Classic Colours, USAAF Colours 1:
American Eagles, American Volunteers in The RAF 1937-1943
by Tony Holmes
reviewed by Paul Mahoney
Anyone who is familiar with this publisher's series on Jagdwaffe Colours will recognize this format immediately. This is the first of a multi-volume set covering what I believe is exclusively the activities, pilots and aircraft of 8th AF fighter squadrons of the USAAF in Europe during WWII (including the 8th's predecessors in England). I believe these will all be under the sub-heading of 'American Eagles' within the USAAF Colours series. If this is true, then perhaps future issues will cover topics other than the 8th AF. As a note, Section 2 of this series covers P-38s used by the 8th and 9th AFs, but this seems to be the exception.
Section I (this book) deals with American pilots flying for the RAF. It begins by briefly touching on the few American pilots that were in British service prior to the outbreak of hostilities, and culminates with the transfer of the 'Eagle' squadrons from RAF to USAAF command (well after the US entry into the war).
I found the narrative to be a good read. It is a fairly comprehensive discussion of the activities of the volunteer American pilots flying for England in various forms. I happened to be reading 'Wild Blue' by Stephen Ambrose as well, and find the contrast between training regimens quite interesting. Prior to the war, the relatively small number of RAF pilots (including Americans) enjoyed an almost 'clubby' environment. The few Americans among them were adventurers of one kind or another, and according to the book 'were the sort of men who had not quite been expelled from their schools, whom mothers warned their daughters against - in vain - and who stayed up far too late at parties ..' Quite a contrast to the highly-selective weeding out process of the USAAF described in Ambrose's book. Of course, this is the pre-war RAF, and that was mid-war USAAF, but the contrast is still of note.
Once war did break out, the RAF realized how understaffed it really was. Now the 'clubby' atmosphere turned to one of desperate need for more pilots. The book does a good job of explaining the various methods by which Americans circumvented neutrality laws to make their way to England via Canada in order to fly for the RAF. Most of these new American pilots were a mixture of adventurers and those who wanted to more than just ideologically oppose the Nazis. America had a great number of citizen pilots, and England needed them desperately.
The narrative continues chronologically, covering the activities of individual Americans involved in air combat during the initial months of the war, through the RAF's deployment to France (and subsequent return), the Battle of Britain, and the formation of the all-American Eagle Squadrons. The final chapter deals with Americans that chose to stay within the standard RAF squadrons even after the Eagle Squadrons were formed.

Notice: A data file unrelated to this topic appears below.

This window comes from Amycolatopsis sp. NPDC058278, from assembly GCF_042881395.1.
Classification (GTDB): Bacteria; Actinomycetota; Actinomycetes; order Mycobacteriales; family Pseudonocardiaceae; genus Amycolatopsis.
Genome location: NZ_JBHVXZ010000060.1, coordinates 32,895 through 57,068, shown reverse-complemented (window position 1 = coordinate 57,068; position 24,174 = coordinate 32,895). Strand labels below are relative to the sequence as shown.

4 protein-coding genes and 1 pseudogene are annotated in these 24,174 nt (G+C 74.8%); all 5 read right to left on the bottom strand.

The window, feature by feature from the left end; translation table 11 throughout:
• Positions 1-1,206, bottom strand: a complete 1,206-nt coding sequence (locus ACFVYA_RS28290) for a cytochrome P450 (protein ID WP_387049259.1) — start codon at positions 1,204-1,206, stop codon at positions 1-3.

Throughout the text there are many quotes from official histories and individual pilots. There are many, many photographs throughout the 128 pages, and at least 30 color profiles. All the artwork is very well done, and often the subject of the profile is the same as photographs on the very same page. There is also a 2-page bibliography at the end of the book that I found useful.
While I enjoyed the read very much, I do have one problem with this series (and have the exact same problem with the Jagdwaffe volumes). This is more of a narrative history of the various units and people which is highly illustrated, rather than a comprehensive look at the 'colours' used as the title implies. While what is present is very good, the title had led me to believe there would be more of a discussion about various coloring and markings. The captions of photos often point out markings issues that other texts do not, but this is not always the case. Seeing several photos of a specific aircraft accompanied by a color profile of the same item is an interesting and useful approach, but it is frustrating to see that more analysis of the markings did not take place. I wouldn't be as bothered by this issue if it weren't for the title. These are being promoted as great resources for the modeler, and the production quality is extremely high, but I am afraid as a markings resource they leave a lot to be desired.
Bottom line: Positives: a good historical narrative, lots of interesting photos, extremely well-done artwork. Negatives: no detailed explanation of markings or coloring, in spite of being titled 'Colours.' For the price, worth picking up as long as you don't plan on using this as a main resource for coloring your models. A definite 'additional' reference to have on the shelf.
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